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How to Embrace Sincerity and Compassion in an Age of Cynicism

How to Embrace Sincerity and Compassion in an Age of Cynicism

How to Embrace Sincerity and Compassion in an Age of Cynicism

What beauty we find when we interact with people who shine with sincerity. Sadly, it is hard to find people who take the time to listen and be present, the rare person who don’t seem enslaved to an agenda, and those who see the gift in the people who surround them. Instead trolls hiding in the underbelly of the internet, souls looking for validation that they belong, and people clinging to independence to stave off the loneliness, flood our path.

In this cynical age, the Christian must be willing to travail against the tide. As followers of Christ we must not drown in despair, but rest in the precepts of our savior. Colossians 3:12 tells us who we are and what should be evident in our lives. “Therefore, as God’s chosen people, holy and dearly loved, clothe yourselves with compassion, kindness, humility, gentleness and patience.” In a cynical world sincerity and compassion are radical ideals, and it is easier to talk about the virtues of these characteristics than to live them out. How do we as followers of Jesus - humanity perfected - remain more like him and less like the world?

These tips will help even the most calloused cynic become courageously compassionate.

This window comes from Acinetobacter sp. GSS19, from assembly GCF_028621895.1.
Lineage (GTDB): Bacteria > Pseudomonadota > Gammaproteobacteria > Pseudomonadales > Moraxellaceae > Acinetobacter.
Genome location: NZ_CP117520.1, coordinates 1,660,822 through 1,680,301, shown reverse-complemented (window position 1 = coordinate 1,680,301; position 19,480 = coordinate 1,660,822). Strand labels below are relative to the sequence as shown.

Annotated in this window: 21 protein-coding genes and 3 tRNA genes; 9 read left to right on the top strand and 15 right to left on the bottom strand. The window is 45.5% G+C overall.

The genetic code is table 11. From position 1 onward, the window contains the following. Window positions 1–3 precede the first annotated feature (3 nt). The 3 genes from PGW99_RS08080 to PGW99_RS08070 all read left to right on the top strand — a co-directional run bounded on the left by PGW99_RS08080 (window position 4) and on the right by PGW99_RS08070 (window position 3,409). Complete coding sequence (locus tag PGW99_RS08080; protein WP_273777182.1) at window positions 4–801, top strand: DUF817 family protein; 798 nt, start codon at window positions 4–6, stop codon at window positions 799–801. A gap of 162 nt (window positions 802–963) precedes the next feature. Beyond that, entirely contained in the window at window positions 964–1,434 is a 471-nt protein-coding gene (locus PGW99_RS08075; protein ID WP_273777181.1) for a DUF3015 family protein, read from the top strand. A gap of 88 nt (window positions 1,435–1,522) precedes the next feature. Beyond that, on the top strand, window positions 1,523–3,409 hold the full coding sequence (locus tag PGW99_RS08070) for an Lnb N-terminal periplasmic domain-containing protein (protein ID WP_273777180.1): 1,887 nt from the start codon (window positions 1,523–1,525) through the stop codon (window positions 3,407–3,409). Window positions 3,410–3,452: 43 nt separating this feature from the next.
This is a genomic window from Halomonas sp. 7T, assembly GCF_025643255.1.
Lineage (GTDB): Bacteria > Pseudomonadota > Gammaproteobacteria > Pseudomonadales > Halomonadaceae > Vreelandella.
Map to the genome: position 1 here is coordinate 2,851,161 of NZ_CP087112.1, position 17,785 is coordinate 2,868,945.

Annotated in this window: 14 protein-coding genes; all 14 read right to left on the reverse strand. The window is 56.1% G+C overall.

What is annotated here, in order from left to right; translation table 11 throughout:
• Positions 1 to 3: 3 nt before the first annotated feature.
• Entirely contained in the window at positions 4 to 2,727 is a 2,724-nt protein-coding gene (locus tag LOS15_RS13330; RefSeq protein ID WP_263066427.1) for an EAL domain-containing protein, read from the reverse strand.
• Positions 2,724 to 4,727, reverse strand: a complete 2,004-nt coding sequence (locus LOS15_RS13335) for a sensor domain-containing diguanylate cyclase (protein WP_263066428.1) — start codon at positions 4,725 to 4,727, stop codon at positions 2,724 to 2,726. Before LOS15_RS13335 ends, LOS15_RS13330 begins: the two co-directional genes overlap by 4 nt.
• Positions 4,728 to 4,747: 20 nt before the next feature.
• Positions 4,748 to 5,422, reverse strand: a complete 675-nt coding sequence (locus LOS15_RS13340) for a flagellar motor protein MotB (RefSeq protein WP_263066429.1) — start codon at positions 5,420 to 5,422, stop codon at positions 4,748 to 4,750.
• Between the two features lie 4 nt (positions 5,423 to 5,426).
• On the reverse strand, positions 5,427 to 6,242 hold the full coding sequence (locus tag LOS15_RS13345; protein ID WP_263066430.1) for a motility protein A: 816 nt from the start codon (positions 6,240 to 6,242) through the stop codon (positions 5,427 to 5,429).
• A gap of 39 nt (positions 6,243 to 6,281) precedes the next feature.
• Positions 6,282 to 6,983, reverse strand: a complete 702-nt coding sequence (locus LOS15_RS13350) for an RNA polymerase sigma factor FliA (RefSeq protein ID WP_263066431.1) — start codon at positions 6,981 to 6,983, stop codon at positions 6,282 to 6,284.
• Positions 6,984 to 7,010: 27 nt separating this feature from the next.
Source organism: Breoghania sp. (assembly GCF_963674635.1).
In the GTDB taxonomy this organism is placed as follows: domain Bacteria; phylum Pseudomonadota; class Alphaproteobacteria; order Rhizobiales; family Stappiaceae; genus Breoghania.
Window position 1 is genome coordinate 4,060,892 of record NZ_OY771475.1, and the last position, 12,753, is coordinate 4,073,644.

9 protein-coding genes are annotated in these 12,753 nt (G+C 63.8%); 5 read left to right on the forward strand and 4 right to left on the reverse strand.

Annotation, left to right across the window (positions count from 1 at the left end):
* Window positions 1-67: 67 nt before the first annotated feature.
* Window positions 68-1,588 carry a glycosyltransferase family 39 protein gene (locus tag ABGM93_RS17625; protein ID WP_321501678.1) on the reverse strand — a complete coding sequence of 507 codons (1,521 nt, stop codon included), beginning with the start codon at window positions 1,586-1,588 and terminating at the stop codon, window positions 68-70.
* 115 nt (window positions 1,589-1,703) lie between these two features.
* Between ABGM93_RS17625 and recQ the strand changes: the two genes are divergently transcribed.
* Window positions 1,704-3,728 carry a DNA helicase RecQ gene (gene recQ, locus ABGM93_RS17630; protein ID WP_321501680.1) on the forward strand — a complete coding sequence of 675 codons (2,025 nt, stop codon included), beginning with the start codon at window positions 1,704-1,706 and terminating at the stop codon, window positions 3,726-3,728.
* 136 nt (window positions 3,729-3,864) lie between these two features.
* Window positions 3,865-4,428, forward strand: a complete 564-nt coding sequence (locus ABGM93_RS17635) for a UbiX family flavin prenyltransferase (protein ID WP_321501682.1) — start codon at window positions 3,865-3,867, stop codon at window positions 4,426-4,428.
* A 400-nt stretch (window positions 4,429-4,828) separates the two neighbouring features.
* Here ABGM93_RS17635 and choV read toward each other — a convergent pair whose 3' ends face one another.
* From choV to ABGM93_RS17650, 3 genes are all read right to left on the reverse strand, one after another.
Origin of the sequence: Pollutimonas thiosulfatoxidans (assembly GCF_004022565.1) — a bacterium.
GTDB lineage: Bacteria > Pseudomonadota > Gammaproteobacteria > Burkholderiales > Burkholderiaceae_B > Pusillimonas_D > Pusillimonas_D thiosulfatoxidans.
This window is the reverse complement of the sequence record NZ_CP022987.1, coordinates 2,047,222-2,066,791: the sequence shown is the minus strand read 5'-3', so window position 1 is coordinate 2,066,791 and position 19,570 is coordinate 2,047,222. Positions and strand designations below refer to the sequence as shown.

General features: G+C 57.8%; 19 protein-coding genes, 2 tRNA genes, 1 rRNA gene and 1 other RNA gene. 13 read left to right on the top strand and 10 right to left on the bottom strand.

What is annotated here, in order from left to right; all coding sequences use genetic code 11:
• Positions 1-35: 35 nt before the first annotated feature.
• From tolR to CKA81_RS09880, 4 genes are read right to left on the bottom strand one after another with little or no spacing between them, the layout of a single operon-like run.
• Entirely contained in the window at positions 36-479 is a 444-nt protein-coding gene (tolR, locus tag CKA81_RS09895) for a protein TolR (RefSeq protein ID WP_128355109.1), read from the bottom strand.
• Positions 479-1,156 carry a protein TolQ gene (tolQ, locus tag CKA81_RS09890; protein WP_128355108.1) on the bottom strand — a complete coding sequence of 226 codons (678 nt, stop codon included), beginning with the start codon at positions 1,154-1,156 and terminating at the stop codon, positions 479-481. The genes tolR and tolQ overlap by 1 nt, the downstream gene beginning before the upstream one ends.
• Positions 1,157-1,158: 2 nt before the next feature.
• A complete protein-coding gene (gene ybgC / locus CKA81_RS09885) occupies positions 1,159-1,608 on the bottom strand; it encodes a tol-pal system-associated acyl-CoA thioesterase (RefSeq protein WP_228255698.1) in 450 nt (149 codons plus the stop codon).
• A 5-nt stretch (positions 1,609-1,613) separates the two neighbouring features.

Photo Credit: Unsplash/Church of the King

1. Do Not Fear Cultural Changes

1. Do Not Fear Cultural Changes

Most people are uncomfortable with change, especially change outside of their control; but it cannot be avoided. People grow, time moves on, and culture shifts. As we age, we can grow weary from adapting to the world and become embittered. This bitterness can become unyielding, and the transitions of life begin to fuel anxiety. But we should not fear, and we should not be surprised to see culture moving further and further away from God. Instead we can move forward with bold sincerity and keep our eyes on the God who conquers evil.

Matt Chandler encourages believers by reminding us that “The Lord will not become a slave to our cultural assumptions or demands. He’s just too big for that.” There is no reason for panic. We need not let our eyes linger on the smallness of man’s opinion when God’s truth waits in power on the other side of weak philosophy and temporal pleasure. Christians holding to the word of God will maintain unpopular opinions by the world’s standards.

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<i>"...you do not belong to the world..."</i>

"...you do not belong to the world..."

Jesus, the most compassionate of us all, made this clear, “If you belonged to the world, it would love you as its own. As it is, you do not belong to the world, but I have chosen you out of the world. That is why the world hates you.John 15:19 The world may hate us, but we serve a God who so loved the people in this world that he entered into it humbly, he loved them compassionately, and he sacrificed for them anyway offering the greatest gift anyone can offer—himself.